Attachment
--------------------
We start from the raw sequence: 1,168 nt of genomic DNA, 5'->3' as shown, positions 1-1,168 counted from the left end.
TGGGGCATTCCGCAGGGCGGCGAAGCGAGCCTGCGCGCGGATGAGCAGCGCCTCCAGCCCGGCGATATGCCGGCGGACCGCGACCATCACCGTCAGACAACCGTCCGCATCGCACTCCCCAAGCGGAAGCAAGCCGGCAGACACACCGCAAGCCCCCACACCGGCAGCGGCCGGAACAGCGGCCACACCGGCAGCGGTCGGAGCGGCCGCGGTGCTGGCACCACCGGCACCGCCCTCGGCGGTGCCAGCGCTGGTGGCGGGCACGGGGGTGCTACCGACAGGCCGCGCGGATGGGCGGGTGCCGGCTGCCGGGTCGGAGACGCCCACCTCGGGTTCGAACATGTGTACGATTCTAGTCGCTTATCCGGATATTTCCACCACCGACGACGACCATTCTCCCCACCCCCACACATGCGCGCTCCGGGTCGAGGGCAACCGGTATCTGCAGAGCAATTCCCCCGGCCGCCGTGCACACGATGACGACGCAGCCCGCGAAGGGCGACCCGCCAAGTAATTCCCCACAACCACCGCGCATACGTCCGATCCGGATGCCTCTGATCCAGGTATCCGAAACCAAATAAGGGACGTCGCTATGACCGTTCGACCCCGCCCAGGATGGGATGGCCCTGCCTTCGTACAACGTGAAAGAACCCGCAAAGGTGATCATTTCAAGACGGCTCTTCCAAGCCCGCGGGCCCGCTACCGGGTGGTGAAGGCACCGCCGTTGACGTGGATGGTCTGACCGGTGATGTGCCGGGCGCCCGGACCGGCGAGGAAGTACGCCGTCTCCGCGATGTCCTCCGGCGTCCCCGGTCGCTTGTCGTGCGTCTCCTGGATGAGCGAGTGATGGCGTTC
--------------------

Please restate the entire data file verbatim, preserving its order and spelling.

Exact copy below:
We start from the raw sequence: 1,168 nt of genomic DNA, 5'->3' as shown, positions 1-1,168 counted from the left end.
TGGGGCATTCCGCAGGGCGGCGAAGCGAGCCTGCGCGCGGATGAGCAGCGCCTCCAGCCCGGCGATATGCCGGCGGACCGCGACCATCACCGTCAGACAACCGTCCGCATCGCACTCCCCAAGCGGAAGCAAGCCGGCAGACACACCGCAAGCCCCCACACCGGCAGCGGCCGGAACAGCGGCCACACCGGCAGCGGTCGGAGCGGCCGCGGTGCTGGCACCACCGGCACCGCCCTCGGCGGTGCCAGCGCTGGTGGCGGGCACGGGGGTGCTACCGACAGGCCGCGCGGATGGGCGGGTGCCGGCTGCCGGGTCGGAGACGCCCACCTCGGGTTCGAACATGTGTACGATTCTAGTCGCTTATCCGGATATTTCCACCACCGACGACGACCATTCTCCCCACCCCCACACATGCGCGCTCCGGGTCGAGGGCAACCGGTATCTGCAGAGCAATTCCCCCGGCCGCCGTGCACACGATGACGACGCAGCCCGCGAAGGGCGACCCGCCAAGTAATTCCCCACAACCACCGCGCATACGTCCGATCCGGATGCCTCTGATCCAGGTATCCGAAACCAAATAAGGGACGTCGCTATGACCGTTCGACCCCGCCCAGGATGGGATGGCCCTGCCTTCGTACAACGTGAAAGAACCCGCAAAGGTGATCATTTCAAGACGGCTCTTCCAAGCCCGCGGGCCCGCTACCGGGTGGTGAAGGCACCGCCGTTGACGTGGATGGTCTGACCGGTGATGTGCCGGGCGCCCGGACCGGCGAGGAAGTACGCCGTCTCCGCGATGTCCTCCGGCGTCCCCGGTCGCTTGTCGTGCGTCTCCTGGATGAGCGAGTGATGGCGTTC